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Analysis: Cuban oil production down

disclaimer: image is for illustration purposes only
by Carmen Gentile
Miami (UPI) Feb 27, 2008
Oil production in Cuba has fallen steadily over the last half decade from a production high of nearly 65,000 barrels per day in 2003, according to energy experts on the subject.

Over the past five years, production in Cuba has dropped to about 51,300 bpd, said Jorge Pinon, a researcher at the Institute for Cuban and Cuban-American studies at the University of Miami.

While some are quick to assert that inefficiencies in the extraction process are to blame, Pinon notes Cuba's main oil field, Varadero, is in its fourth decade of production and showing signs of being near the end of its lifespan.

"The Varadero oil field has been around for more than 30 years and is now in its natural declining period," he told United Press International.

Other fields including Boca de Jaruco and Puero de Escondido have also been in production for several years and face inevitable depletion.

Efforts by Canadian energy firm Sheritt International to improve extraction methods could prolong the life of the field and others along the northern coast of Cuba, he said.

Those efforts come just in time as Cuba's energy sector is reaching a critical juncture for both the future of domestic supplies and possible exports.

Though the island receives 90,000 bpd in discount oil from Venezuela, its basic energy needs -- estimated at 145,000 bpd -- are barely being met.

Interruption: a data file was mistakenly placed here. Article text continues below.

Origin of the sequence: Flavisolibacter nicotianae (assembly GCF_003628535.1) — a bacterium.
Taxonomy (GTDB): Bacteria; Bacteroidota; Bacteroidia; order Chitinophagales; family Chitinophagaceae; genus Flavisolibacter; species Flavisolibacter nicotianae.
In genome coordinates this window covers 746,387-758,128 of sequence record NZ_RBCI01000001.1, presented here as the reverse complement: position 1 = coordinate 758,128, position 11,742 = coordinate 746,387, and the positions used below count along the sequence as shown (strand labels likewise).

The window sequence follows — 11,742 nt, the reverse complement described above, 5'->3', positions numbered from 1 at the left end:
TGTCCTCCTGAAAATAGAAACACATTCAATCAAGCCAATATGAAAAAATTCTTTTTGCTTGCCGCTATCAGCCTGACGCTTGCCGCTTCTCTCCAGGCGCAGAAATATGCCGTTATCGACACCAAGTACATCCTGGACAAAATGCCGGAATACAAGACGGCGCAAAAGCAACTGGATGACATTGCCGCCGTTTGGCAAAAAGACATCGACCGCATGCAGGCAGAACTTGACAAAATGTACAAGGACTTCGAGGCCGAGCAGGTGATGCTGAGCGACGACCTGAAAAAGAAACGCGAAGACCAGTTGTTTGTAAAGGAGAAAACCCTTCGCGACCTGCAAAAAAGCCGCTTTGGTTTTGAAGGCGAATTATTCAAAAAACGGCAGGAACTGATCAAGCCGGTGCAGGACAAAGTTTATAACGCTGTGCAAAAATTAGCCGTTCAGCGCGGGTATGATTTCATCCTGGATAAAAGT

Electrical power shortfalls are a chronic dilemma in Cuba, forcing much of the country to rely on diesel generators that run on Venezuelan fuel.

Venezuelan President Hugo Chavez has said his country's oil shipments to Cuba will continue under the new leadership of Raul Castro.

However, some suggest the relationship between Raul and Chavez will not be nearly as cordial as the ties shared by Chavez and his longtime mentor, Fidel Castro.

Raul Castro is expected to court other Latin American energy firms such as Brazil's state-run Petrobras, which already has made significant inroads to developing Cuba's promising, albeit unproven, offshore oil potential.

According to the U.S. Geological Survey, some 4.6 billion barrels of crude oil and 9.8 trillion cubic feet of natural gas may well be lurking below the ocean floor of the Northern Cuban basin. The reserves are said to possibly rival the estimated reserves in Alaska's Arctic National Wildlife Refuge.

Brazil recently took key steps to secure its future in Cuba's energy sector. Last month Petrobras signed a deal with Cuba to begin exploring its potentially oil-rich waters in the Gulf of Mexico in exchange for a multimillion-dollar aid program.

While Petrobras and Cuba already have a longstanding relationship, the agreement marked the first time the Brazilian company would be granted access to the gulf area coveted by several nations, including China and India.

And in another move seen as a diplomatic courting of Cuba for its energy potential, Chavez traveled to Cuba at the end of 2007 for the grand reopening of a Soviet-era oil refinery.

The refinery has been dormant since the late 1980s, though with the help of Venezuela and some $136 million in repairs funded by Caracas, the plant is expected to go online Friday, according to Cuban state media.

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